22 February 2012

What does it mean to own a creative work in a global society?

By David DesRoches

Type “plag” in a Google search box and “plagiarism” is the first word suggested. Second on the list is “plague.” Some rough logic would indicate that people are more interested in or concerned about plagiarism than they are about the danger of plagues. It’s no certain science, but it’s a good argument for people’s preoccupation with the theft of ideas. Wikipedia’s definition of plagiarism is replete with contradictions, arguments over degrees, even disagreements over its very existence. The page is in constant flux — it was last changed the day before I penned these lines. 

Type “is plag” and Google suggests “is plagiarism illegal.” People, including yours truly, are also interested in knowing if stealing intellectual property is in fact a crime. Some other Google suggestions: is plagiarism illegal, is plagiarism a crime, is it against the law, is it wrong, is it a federal offense, is it a misdemeanor, is it illegal in the U.S., is it cheating, is it ethical, is it theft, and is it on the rise. 

Plagiarism is not illegal in the U.S., although it depends on the degree of the theft. If it violates the Fair Use doctrine than it is a violation of copyright law. Copyright rules for the Web are not clear because of the international nature of the internet. However, the U.S. is arguably more lenient when it comes to prosecuting claims of copyright infringement than other countries. Asya Calixto, a lawyer in Prince Lobel's media and intellectual property group, said that "there isn’t a rule of thumb when it comes to fair use, and that the doctrine is very case-specific."

In one case, Righthaven LLC vs. Realty One Group Inc., the court found that the use of eight sentences from a 30-sentence story was Fair Use in part because it took facts from the story and not creative interpretations of those facts. "The closer you get to non-factual interpretations, comments, or conclusions, the more likely it is that your use would constitute copyright infringement," Calixto said.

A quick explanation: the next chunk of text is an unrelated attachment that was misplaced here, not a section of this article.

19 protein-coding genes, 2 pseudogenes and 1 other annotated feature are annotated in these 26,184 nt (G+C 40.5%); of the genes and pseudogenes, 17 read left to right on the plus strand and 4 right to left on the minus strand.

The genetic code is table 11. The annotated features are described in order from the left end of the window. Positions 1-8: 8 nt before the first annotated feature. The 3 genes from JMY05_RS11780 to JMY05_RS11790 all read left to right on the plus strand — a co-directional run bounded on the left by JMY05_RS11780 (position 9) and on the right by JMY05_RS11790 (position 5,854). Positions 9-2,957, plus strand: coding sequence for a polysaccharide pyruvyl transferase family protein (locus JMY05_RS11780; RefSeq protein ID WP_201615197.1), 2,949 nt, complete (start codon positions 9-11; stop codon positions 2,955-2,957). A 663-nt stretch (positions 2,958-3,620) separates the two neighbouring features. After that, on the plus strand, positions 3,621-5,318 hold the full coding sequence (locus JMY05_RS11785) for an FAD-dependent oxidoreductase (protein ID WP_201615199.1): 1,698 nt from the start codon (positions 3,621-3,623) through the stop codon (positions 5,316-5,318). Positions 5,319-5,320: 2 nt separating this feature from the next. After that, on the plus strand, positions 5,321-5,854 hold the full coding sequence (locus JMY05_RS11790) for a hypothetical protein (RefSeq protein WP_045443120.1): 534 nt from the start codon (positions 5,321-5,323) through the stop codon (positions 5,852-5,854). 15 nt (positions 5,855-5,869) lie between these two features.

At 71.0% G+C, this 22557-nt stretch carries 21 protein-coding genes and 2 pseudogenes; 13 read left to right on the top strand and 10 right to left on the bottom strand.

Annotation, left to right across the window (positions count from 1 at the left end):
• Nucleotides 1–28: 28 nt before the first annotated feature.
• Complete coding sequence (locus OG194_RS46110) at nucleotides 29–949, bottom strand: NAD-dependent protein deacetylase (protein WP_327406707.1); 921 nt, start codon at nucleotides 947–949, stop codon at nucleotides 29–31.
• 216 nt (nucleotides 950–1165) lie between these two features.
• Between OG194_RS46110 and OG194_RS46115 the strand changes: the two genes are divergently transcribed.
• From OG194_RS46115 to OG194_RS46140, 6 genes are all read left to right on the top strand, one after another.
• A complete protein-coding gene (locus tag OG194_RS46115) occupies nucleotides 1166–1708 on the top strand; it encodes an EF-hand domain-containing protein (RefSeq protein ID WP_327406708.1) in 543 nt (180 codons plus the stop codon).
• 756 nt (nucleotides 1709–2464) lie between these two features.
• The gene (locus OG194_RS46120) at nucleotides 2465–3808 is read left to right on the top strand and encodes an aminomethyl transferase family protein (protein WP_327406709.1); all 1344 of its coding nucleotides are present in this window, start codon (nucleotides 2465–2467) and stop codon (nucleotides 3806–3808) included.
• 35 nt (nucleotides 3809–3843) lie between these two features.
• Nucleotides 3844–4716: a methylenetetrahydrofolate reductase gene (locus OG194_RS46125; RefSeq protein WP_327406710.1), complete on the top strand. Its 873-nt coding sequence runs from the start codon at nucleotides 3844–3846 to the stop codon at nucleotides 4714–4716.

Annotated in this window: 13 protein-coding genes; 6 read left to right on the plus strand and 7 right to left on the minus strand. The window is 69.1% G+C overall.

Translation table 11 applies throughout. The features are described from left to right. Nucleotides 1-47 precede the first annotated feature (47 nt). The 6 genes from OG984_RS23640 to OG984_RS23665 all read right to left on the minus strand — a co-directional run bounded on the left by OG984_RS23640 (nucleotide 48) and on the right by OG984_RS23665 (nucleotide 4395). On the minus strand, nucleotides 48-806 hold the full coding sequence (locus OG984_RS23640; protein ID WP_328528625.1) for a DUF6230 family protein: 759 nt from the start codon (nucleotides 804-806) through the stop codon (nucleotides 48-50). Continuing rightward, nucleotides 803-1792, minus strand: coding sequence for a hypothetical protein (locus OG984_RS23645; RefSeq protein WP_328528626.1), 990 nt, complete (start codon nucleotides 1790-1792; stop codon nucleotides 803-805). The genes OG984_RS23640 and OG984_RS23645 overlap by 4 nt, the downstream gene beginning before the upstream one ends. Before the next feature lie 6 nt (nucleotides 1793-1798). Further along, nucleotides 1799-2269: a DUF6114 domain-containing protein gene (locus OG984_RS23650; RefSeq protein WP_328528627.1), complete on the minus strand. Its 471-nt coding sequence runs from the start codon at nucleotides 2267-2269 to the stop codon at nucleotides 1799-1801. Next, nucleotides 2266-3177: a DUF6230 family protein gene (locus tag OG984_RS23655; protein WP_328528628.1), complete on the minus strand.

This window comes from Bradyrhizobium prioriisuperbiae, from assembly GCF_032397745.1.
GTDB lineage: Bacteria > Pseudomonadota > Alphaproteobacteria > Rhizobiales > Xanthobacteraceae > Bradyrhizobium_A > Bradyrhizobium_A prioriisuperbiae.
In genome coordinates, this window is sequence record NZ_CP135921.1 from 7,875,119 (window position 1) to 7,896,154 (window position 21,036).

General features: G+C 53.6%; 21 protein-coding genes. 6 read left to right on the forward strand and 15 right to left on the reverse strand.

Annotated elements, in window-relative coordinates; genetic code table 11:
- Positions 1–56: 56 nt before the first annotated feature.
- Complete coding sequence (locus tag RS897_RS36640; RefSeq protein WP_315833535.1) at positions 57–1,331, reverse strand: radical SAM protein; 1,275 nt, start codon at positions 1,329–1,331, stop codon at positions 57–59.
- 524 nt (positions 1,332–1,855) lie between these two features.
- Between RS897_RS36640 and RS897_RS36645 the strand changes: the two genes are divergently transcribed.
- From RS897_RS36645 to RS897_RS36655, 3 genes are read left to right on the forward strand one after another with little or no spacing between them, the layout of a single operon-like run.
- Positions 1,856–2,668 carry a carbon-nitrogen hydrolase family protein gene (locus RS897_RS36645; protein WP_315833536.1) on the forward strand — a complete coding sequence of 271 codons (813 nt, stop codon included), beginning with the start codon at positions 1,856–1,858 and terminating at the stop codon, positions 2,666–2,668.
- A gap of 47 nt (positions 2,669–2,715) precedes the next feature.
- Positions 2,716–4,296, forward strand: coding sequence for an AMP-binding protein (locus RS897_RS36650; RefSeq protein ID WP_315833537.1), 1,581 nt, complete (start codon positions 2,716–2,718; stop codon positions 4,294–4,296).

Business lawyer Michelle Sherman writes about social media and internet law and says that rewriting articles is “risky,”  as it can be difficult to determine what is an unprotected fact from what is something inferential.

“… [It] is ripe for not simply taking facts which in and of themselves are not copyrighted," Sherman wrote in an email, "and getting into ideas, creativity, concepts, inferences, conclusions, etc. that are protected, and are likely to be brought into the article that is scraped together from someone else's story.” 

Calixto agrees. "One factor that courts consider is whether the original material is more factual or more creative," she stated in an email. "Facts are not copyrightable, so incorporating facts from another news article is likely to fall under fair use." 

In Australia, authors can take up to 10% — or one chapter — of a copyrighted work. That is their definition of Fair Use. But what happens when an American steals eight of 30 sentences from an article published in Australia? That turns out to be 27% of the article, much more liberal than Australia’s 10% limit. So how does this play out?

Both countries are signatories of the Berne Convention, an international treaty governing copyright and intellectual property. While citizens of countries that are signatories of the Berne Convention can ostensibly take cease-and-desist actions against scrapers and over-aggregators — similar to the DMCA take-down notices enforced in the States — enforcing these orders internationally has become nearly impossible, and the infringed party must play by the rules of the nation where the infringing party lives.